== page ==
Burns Night fun for all? It's in the bag in Grimsby
BAGPIPES, haggis and dancing ... it can only be Burns Night.
The annual celebration of Scotland's most famous son, Robert Burns, has taken place. It was officially on Friday, but events took place all over the weekend in the area.
An evening of merriment was had by about 70 guests at the Humber Royal Hotel, in Littlecoates Road, Grimsby – and it was attended by marching piper, James Beedie, from Cleethorpes who, at 92, is thought to be the oldest marching piper in the country.
He said: "I started playing the pipes when I was seven and I have been piping at Burns Night celebrations for more than 30 years.
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"My role is to play people into the event and also pipe the haggis in and out again.
"I am happy to be involved and I am just glad I can still pipe. I will play the bagpipes for the rest of my life if I can. The things you have to remember when playing are to keep your bag tight and make sure you learn the tune correctly.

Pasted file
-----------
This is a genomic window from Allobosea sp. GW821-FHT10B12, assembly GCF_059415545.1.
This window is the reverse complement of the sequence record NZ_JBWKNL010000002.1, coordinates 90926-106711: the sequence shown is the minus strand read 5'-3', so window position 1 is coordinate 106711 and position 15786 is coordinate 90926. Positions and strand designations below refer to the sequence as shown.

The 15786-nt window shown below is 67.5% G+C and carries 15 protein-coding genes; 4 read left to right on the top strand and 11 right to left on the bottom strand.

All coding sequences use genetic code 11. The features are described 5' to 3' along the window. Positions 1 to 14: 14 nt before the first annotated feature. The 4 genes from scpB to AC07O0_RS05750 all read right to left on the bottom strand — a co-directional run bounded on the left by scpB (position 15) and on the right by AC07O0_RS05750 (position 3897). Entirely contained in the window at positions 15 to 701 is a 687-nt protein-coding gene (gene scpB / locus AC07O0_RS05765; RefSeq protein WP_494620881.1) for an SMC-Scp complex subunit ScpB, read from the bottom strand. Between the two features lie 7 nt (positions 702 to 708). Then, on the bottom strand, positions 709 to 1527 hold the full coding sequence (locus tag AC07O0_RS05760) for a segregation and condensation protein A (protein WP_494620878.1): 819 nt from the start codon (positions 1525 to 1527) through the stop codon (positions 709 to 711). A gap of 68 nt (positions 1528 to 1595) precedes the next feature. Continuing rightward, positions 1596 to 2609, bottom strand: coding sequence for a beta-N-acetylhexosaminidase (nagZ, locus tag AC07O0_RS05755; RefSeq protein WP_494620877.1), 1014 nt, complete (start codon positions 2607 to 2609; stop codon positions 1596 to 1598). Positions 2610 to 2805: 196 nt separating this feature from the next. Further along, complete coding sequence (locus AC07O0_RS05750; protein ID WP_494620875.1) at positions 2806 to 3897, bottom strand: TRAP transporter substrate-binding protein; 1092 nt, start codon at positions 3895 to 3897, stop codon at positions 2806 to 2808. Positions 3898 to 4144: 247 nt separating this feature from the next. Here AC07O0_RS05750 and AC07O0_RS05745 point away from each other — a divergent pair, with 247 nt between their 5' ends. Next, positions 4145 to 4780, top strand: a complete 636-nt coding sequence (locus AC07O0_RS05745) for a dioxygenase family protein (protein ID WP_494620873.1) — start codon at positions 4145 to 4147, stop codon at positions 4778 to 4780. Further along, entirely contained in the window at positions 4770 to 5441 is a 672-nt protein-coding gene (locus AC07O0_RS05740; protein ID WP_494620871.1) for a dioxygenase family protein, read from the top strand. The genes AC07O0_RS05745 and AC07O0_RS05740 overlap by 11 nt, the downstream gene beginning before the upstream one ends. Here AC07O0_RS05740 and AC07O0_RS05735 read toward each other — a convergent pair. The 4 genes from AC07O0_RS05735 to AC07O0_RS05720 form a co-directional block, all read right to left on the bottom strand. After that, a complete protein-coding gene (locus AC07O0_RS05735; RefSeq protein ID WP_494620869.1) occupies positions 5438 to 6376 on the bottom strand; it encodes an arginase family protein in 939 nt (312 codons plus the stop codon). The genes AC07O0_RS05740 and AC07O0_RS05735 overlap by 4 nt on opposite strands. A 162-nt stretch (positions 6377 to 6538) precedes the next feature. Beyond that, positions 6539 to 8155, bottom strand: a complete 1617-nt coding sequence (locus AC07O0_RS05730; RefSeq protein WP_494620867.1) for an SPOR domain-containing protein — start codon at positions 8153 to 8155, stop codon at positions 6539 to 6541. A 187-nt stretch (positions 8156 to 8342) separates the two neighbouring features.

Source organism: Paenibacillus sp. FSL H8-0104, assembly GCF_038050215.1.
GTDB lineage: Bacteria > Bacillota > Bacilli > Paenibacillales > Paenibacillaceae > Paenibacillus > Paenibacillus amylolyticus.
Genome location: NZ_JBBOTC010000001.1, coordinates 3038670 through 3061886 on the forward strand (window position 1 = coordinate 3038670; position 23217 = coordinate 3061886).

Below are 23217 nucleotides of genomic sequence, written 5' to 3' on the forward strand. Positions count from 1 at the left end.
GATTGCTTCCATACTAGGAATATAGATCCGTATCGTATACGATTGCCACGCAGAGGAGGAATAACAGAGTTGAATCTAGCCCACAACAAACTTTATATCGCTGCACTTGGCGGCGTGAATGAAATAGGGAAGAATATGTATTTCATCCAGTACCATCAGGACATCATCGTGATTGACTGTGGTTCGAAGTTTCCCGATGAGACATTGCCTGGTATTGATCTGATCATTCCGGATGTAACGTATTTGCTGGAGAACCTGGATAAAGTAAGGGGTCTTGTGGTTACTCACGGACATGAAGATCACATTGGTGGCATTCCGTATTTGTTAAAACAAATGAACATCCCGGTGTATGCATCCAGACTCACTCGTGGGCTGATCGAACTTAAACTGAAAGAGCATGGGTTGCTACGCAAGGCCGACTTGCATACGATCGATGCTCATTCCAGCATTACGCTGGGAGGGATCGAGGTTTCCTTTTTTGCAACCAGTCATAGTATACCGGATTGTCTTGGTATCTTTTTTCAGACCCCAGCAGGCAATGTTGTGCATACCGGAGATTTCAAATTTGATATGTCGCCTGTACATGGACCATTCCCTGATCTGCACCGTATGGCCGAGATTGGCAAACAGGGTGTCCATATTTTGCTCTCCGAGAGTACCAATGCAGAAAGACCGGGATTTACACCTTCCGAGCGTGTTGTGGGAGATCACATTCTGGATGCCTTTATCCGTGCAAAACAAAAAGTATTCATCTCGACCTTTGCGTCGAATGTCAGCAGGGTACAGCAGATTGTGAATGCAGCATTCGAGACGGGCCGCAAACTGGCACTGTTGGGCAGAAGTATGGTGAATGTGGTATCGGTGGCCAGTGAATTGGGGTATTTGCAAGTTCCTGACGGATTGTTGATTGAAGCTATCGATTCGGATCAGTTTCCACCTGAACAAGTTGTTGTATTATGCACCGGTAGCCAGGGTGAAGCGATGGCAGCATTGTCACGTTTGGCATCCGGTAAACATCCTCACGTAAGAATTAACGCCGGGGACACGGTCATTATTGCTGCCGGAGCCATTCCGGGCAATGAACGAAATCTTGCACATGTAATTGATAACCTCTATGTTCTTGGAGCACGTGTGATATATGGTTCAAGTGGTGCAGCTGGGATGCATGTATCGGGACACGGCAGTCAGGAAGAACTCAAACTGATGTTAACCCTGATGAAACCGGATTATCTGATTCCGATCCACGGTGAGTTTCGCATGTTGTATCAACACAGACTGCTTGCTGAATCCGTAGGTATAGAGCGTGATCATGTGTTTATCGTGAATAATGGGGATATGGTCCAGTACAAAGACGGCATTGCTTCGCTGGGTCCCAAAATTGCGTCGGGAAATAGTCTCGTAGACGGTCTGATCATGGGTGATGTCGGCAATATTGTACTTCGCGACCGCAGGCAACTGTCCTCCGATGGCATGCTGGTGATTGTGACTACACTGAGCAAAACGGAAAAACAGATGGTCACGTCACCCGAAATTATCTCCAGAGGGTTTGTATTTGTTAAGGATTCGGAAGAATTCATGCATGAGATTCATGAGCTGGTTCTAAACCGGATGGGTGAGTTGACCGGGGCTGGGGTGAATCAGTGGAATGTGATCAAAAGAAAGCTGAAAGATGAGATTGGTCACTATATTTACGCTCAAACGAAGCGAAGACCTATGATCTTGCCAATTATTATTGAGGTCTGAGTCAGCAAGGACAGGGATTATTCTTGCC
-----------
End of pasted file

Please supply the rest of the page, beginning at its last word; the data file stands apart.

"I will play for everyone and I do it because I want to. I don't want to be paid and I only ask for a taxi home at the end of the night."
Members of the local Scots' Society of St Andrew were on hand to mark the occasion.
President James Morrison said: "The society has been celebrating Burns Night since 1985; it is one of the highlights of the year.
"Robert Burns is one of the most famous poets and Scots in the world. He was also a great socialist and believer in equality.
"Every year, the evening is filled with music and dancing and, of course, haggis. It is always great fun."
Send your Burns Night celebration photographs to firstname.lastname@example.org. uk – and see tomorrow's Grimsby Telegraph.